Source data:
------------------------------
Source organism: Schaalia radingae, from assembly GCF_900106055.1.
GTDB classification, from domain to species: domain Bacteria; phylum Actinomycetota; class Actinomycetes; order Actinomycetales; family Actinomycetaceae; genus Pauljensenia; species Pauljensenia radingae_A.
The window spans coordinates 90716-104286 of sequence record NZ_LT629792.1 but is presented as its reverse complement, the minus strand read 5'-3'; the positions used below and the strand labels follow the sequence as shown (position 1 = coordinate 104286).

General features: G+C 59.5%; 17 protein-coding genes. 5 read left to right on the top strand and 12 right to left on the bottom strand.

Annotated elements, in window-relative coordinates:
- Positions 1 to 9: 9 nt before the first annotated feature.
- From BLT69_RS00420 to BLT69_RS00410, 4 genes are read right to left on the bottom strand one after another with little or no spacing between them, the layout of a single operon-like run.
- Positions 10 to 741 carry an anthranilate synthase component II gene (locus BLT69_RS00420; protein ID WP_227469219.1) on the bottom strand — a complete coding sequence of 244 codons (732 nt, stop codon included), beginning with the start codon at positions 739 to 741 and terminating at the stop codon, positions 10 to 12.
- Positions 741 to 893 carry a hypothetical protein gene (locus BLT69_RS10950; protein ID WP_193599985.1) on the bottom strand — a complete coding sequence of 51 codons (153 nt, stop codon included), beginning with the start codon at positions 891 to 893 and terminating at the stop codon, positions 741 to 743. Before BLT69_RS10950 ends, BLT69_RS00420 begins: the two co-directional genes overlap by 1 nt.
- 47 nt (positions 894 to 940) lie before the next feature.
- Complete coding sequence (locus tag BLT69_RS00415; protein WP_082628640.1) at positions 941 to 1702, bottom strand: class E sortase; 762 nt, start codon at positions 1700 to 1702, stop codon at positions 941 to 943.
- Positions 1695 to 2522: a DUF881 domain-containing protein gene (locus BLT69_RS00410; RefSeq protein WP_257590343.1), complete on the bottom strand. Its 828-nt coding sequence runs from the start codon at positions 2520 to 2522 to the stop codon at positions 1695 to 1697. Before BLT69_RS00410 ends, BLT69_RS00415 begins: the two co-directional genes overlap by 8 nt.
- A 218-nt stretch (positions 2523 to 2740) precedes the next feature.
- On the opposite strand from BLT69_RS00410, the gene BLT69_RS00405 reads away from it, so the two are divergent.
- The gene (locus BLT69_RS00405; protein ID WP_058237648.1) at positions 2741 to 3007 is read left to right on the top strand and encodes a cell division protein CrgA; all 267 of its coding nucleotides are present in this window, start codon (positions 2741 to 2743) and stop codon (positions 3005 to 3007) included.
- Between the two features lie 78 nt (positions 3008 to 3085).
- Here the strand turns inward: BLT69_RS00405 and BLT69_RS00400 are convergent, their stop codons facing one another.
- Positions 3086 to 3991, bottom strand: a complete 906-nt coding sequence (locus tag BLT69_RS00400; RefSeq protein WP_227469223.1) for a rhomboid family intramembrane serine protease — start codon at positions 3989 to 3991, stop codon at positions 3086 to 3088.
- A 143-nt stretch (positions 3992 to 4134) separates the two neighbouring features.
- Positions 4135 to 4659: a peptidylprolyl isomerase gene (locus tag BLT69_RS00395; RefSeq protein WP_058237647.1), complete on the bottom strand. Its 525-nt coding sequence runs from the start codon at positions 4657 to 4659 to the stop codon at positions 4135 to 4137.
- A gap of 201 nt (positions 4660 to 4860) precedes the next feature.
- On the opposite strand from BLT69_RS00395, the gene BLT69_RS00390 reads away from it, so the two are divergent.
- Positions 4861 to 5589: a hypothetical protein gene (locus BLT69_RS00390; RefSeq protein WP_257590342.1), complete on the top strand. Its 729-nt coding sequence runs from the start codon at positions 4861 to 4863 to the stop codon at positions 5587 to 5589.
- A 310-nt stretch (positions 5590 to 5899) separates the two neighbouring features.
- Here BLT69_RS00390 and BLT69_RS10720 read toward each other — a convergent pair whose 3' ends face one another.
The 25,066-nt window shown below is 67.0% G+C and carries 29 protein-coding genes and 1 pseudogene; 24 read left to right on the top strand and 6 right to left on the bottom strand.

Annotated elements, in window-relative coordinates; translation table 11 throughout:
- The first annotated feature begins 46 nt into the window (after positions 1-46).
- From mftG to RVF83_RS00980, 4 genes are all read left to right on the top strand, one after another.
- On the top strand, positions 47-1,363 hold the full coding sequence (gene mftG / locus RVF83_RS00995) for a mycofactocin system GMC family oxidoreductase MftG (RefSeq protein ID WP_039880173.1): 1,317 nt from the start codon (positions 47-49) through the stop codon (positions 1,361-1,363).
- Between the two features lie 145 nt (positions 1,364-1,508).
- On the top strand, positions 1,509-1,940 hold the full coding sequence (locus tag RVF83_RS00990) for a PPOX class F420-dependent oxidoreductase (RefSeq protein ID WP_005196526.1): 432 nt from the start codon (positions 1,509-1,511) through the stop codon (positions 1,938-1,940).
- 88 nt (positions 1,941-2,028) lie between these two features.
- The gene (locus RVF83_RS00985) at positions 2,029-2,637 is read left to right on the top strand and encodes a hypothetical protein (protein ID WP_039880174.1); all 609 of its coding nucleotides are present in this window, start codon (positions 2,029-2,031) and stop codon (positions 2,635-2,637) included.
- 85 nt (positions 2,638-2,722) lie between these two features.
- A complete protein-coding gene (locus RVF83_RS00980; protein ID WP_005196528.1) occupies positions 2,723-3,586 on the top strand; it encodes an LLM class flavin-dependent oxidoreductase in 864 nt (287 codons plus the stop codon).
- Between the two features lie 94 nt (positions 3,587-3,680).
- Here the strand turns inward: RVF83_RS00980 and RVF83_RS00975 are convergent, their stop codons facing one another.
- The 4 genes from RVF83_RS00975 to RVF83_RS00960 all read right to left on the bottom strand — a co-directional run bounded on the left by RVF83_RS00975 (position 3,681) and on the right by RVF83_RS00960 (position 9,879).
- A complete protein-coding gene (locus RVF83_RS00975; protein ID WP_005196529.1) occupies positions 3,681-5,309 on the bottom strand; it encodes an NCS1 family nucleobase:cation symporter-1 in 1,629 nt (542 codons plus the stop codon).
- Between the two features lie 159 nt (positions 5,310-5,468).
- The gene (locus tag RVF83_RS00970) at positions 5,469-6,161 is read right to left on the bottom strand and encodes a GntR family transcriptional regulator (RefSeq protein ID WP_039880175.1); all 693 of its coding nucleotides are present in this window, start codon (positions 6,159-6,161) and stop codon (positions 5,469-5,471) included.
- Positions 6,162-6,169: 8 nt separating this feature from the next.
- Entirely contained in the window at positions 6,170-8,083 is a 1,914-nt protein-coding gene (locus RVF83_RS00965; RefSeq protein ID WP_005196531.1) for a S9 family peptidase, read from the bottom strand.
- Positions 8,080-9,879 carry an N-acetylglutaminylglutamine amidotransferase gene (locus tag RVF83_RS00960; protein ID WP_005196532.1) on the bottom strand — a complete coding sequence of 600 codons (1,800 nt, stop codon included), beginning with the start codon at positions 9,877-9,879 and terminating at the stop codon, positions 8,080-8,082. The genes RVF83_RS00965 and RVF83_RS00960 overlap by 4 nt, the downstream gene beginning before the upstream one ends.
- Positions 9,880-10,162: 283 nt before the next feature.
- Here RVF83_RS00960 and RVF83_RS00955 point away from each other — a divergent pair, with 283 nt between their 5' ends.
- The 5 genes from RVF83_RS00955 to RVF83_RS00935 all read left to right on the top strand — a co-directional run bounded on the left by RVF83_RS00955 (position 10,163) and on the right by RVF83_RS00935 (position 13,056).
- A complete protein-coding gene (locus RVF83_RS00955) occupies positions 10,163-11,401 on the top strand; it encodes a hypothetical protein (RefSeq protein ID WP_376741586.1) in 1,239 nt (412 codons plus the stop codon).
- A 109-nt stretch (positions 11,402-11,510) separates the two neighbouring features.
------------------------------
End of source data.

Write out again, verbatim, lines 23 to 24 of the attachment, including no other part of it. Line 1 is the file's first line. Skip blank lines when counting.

- Positions 4861 to 5589: a hypothetical protein gene (locus BLT69_RS00390; RefSeq protein WP_257590342.1), complete on the top strand. Its 729-nt coding sequence runs from the start codon at positions 4861 to 4863 to the stop codon at positions 5587 to 5589.
- A 310-nt stretch (positions 5590 to 5899) separates the two neighbouring features.